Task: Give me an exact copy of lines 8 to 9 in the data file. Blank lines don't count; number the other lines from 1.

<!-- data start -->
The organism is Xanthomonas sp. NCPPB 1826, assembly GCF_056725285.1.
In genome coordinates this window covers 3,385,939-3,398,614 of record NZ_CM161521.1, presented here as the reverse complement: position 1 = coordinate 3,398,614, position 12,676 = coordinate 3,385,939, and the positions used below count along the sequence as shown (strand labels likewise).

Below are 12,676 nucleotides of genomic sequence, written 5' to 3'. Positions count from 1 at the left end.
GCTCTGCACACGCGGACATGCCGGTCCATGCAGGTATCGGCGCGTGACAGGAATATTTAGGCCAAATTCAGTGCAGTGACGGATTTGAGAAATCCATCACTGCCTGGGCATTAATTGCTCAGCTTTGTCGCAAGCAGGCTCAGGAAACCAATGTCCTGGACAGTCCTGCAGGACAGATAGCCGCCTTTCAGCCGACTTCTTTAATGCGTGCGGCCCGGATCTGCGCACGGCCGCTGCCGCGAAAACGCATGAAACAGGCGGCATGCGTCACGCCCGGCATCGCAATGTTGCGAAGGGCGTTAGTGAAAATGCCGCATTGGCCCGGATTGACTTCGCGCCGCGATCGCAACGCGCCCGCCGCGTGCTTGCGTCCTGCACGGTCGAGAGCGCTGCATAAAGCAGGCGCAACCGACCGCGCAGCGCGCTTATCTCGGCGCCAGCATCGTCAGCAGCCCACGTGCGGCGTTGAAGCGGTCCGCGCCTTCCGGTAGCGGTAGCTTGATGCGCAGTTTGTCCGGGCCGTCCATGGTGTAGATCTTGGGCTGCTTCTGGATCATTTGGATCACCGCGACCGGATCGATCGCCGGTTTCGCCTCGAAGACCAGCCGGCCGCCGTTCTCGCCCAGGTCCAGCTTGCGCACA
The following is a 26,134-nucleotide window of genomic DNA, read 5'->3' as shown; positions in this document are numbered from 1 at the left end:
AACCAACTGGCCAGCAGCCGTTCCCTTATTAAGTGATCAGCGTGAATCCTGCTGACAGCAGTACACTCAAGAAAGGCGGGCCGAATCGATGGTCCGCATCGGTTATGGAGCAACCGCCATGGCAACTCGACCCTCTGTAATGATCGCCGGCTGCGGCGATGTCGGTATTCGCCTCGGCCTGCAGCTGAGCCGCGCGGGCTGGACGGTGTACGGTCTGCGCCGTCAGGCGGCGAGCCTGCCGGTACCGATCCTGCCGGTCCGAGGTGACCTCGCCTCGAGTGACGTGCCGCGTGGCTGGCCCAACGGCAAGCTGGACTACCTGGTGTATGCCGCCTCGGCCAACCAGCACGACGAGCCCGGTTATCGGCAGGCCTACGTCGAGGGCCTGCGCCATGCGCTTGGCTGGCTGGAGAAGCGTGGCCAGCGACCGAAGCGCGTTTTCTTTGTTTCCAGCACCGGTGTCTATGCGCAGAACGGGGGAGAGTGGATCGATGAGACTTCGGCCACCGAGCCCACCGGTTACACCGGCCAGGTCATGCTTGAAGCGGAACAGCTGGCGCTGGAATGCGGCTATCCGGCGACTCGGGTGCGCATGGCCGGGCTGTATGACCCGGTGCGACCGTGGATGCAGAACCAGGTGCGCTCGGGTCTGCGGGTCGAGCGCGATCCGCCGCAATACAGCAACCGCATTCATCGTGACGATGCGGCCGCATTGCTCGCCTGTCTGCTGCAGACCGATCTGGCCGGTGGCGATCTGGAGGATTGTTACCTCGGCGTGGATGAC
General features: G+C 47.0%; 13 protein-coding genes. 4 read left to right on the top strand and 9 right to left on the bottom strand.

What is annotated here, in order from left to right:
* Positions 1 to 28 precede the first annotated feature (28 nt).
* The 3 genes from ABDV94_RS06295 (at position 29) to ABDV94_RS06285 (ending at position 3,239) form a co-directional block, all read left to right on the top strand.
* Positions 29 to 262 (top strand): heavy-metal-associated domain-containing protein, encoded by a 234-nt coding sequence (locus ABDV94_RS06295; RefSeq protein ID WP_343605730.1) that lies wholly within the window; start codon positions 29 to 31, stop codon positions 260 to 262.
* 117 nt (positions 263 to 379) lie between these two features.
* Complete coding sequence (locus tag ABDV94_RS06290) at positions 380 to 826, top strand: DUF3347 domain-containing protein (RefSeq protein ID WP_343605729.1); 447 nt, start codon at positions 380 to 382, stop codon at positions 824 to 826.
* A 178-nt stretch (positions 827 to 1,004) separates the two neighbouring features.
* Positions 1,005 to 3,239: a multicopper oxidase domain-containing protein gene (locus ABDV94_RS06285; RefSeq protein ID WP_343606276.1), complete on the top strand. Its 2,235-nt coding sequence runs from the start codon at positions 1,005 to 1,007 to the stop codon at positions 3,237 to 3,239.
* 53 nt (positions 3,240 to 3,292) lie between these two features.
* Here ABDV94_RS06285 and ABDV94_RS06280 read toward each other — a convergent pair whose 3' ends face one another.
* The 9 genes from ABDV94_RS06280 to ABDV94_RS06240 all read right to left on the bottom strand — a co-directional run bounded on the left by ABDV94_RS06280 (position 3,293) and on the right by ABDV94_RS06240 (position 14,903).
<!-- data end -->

What is annotated here, in order from left to right:
* Positions 1 to 28 precede the first annotated feature (28 nt).